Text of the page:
Thursday, June 23, 2016

Ask - Tell - Yell - Electric Fence

A reader of  yesterday's article asked me to elaborate on my punishment model, so here it is.

Ask - Tell - Yell - Electric Fence 
The only reasons children do anything is because either A ) you taught them to do it, or B ) you allow them to do it. Children instinctively seek to push limits. This is so that they can learn what is and is not acceptable. When they learn this, they feel more secure.

Ask the child to comply with your request. Use the word "please." After all, it is a parent's job to teach a child how to function socially. Good manners is a part of that. Always start with this step, unless life or limb is hanging in the balance. Do not ask the child more than once. Make sure the child heard the request.

If a child refuses to comply, you must decide NOW what the next course of action  will be. If the request is of no major concern, then do it yourself or be satisfied that it will not be done. If the child needs to comply, then you must decide RIGHT FUCKING NOW that you are the parent, and that you are willing to take this issue farther than the child is willing to take it.

At the end of the day, you are the child's parent, not his friend. If he will not comply with your request, then tell him to comply. Do not use the word "please" (that just repeats the Ask step). Do not tell the child more than once. Make sure the child heard you.

At this point, very calmly announce to the child that this will result in an electric fence of he continues to push the issue. It's only fair warning. And it lets the child know that the physical punishment was not decided in anger.

You can repeat the verbage used in the Tell step here, just make sure that it is yelled at about 110 decibels. This lets the child know that you are serious and are willing to take this beyond whatever point they are willing to push you to. Also, this helps children with selective hearing.

Do not yell at the child more than once.

Do not skip to Yell unless life or limb are on the line, else the effect will be lost.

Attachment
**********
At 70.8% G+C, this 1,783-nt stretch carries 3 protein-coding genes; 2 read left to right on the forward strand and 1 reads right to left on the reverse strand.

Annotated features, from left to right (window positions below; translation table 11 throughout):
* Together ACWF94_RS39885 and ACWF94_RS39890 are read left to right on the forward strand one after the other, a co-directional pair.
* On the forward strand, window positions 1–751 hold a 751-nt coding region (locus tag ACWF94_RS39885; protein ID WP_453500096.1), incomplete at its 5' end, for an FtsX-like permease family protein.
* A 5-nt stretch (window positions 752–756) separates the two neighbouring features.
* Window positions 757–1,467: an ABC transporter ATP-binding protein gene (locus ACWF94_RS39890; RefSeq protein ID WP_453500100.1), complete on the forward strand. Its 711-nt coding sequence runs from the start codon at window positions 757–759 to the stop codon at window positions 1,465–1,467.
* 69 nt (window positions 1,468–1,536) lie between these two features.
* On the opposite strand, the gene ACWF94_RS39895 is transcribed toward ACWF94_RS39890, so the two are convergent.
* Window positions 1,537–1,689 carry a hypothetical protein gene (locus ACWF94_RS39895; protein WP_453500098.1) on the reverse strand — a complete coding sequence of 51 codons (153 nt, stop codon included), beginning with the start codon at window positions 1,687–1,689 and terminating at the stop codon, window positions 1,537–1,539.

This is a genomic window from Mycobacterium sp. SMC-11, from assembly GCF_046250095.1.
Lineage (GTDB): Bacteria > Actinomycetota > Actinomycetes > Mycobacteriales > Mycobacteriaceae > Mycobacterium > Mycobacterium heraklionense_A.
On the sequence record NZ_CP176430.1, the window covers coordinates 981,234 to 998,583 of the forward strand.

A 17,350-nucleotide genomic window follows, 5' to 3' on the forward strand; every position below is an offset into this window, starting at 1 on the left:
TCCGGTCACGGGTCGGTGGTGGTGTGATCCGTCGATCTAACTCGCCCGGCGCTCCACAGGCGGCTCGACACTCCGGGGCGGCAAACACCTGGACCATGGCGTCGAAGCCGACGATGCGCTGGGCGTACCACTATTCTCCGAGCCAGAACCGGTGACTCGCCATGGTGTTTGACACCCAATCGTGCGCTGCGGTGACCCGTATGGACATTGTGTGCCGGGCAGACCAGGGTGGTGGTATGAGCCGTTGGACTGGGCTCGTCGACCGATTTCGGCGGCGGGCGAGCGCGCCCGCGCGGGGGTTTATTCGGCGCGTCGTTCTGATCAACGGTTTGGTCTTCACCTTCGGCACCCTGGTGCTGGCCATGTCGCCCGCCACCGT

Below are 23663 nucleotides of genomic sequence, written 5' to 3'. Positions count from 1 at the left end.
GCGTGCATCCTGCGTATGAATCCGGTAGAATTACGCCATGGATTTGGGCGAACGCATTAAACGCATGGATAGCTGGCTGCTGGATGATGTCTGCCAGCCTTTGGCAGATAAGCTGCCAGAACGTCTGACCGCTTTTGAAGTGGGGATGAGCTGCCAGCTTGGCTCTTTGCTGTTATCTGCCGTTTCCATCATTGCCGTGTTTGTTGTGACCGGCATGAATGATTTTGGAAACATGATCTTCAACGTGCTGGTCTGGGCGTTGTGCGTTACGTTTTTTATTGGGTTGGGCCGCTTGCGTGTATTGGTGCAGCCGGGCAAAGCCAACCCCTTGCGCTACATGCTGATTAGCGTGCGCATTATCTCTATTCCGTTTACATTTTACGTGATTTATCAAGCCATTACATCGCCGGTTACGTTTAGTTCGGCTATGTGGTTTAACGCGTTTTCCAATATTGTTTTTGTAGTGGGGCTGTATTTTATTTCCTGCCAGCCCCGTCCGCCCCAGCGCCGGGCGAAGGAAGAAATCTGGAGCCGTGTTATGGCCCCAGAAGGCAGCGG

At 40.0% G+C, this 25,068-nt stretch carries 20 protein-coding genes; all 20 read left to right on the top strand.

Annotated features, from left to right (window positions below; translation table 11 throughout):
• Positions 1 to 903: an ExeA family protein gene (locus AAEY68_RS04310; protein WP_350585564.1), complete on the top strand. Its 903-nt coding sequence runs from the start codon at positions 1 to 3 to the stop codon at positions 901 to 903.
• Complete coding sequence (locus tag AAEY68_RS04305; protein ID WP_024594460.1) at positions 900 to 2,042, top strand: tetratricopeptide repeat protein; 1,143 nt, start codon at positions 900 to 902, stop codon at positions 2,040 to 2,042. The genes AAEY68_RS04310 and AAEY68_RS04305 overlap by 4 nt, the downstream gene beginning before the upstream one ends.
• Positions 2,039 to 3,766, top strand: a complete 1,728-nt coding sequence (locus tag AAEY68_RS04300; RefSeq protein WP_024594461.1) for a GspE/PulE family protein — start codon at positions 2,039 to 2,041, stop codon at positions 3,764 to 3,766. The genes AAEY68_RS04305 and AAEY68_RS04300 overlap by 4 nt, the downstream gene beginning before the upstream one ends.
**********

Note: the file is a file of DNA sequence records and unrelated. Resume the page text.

Electric Fence
Physical punishment. For me, it was a belt. For my kids... about the same. If handled correctly, using the above steps, you should rarely get here. Also, this could be grounding a child or taking away a precious item or freedom.

That said, if your disciplinary actions have been woefully inconsistent in the past, expect to spend a fair amount of time here until the child learns that the Tell step is simply their last chance to handle the issue with dignity.

Out of common courtesy, do not skip to the Electric Fence stage unless life or limb are on the line. Alternately, if a child has a recurring issue that has been addressed multiple times, advise the child that future infractions skip directly to the Electric Fence stage.

It is good practice to teach your child the basics about Ask-Tell-Yell-Electric Fence. Namely, the child should be familiar with the four stages. That way, you  an always help them save a little face by saying "are we going to take this to Electric Fence again?"

Sometimes, I'll just use the warning at the Ask phase. It saves trouble.

Sometimes, I'll tell my kids "now we've dealt with this issue twice before, so next time we just skip to Electric Fence."

If you say to yourself "but is this much punishment fitting of the infraction?" Ask yourself these two questions -
"Should I really just have backed off at the Ask phase?"
If so, back off now.
If not, ask:
"Is outright defiance three times worth this much punishment?"
If not, then there's no help for you. Your children will probably do better in state-run foster care. At least that way they might be less likely to be socially maladjusted.
If so, then the child has specifically requested this punishment. You owe it to her.

"Awarding" push ups is an acceptable alternative for Yell in many circumstances. Having to perform push ups for poor behavior in public can be extremely motivating for many children. Plus... if you get it wrong (hey, we aren't perfect, either),  then what, exactly, did it hurt?

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